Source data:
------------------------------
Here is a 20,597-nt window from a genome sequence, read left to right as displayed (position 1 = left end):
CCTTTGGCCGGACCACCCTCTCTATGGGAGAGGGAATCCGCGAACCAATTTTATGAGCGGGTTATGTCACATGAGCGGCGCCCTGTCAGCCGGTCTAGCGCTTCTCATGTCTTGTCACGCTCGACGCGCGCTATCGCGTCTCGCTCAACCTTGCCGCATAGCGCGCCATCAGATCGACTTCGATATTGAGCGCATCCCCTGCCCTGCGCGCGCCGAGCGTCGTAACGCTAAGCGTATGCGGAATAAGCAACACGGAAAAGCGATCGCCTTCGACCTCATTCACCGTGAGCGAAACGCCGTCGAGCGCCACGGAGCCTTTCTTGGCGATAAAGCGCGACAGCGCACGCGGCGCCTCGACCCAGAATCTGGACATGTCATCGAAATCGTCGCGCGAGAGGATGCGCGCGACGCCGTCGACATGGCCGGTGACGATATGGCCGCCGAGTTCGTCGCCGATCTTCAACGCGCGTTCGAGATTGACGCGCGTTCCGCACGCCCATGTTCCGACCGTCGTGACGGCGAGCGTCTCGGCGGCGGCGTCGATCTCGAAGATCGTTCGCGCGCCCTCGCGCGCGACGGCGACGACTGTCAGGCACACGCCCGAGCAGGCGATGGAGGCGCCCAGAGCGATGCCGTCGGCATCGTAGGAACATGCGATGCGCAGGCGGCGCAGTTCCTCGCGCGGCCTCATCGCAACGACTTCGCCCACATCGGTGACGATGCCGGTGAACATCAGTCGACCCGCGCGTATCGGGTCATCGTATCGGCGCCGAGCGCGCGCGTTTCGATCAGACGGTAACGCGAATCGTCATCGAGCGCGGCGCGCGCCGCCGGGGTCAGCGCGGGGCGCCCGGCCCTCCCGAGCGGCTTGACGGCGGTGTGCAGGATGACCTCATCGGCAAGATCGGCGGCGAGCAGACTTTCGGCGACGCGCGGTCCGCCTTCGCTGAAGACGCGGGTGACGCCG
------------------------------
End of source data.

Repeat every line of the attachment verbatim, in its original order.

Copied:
Here is a 20,597-nt window from a genome sequence, read left to right as displayed (position 1 = left end):
CCTTTGGCCGGACCACCCTCTCTATGGGAGAGGGAATCCGCGAACCAATTTTATGAGCGGGTTATGTCACATGAGCGGCGCCCTGTCAGCCGGTCTAGCGCTTCTCATGTCTTGTCACGCTCGACGCGCGCTATCGCGTCTCGCTCAACCTTGCCGCATAGCGCGCCATCAGATCGACTTCGATATTGAGCGCATCCCCTGCCCTGCGCGCGCCGAGCGTCGTAACGCTAAGCGTATGCGGAATAAGCAACACGGAAAAGCGATCGCCTTCGACCTCATTCACCGTGAGCGAAACGCCGTCGAGCGCCACGGAGCCTTTCTTGGCGATAAAGCGCGACAGCGCACGCGGCGCCTCGACCCAGAATCTGGACATGTCATCGAAATCGTCGCGCGAGAGGATGCGCGCGACGCCGTCGACATGGCCGGTGACGATATGGCCGCCGAGTTCGTCGCCGATCTTCAACGCGCGTTCGAGATTGACGCGCGTTCCGCACGCCCATGTTCCGACCGTCGTGACGGCGAGCGTCTCGGCGGCGGCGTCGATCTCGAAGATCGTTCGCGCGCCCTCGCGCGCGACGGCGACGACTGTCAGGCACACGCCCGAGCAGGCGATGGAGGCGCCCAGAGCGATGCCGTCGGCATCGTAGGAACATGCGATGCGCAGGCGGCGCAGTTCCTCGCGCGGCCTCATCGCAACGACTTCGCCCACATCGGTGACGATGCCGGTGAACATCAGTCGACCCGCGCGTATCGGGTCATCGTATCGGCGCCGAGCGCGCGCGTTTCGATCAGACGGTAACGCGAATCGTCATCGAGCGCGGCGCGCGCCGCCGGGGTCAGCGCGGGGCGCCCGGCCCTCCCGAGCGGCTTGACGGCGGTGTGCAGGATGACCTCATCGGCAAGATCGGCGGCGAGCAGACTTTCGGCGACGCGCGGTCCGCCTTCGCTGAAGACGCGGGTGACGCCG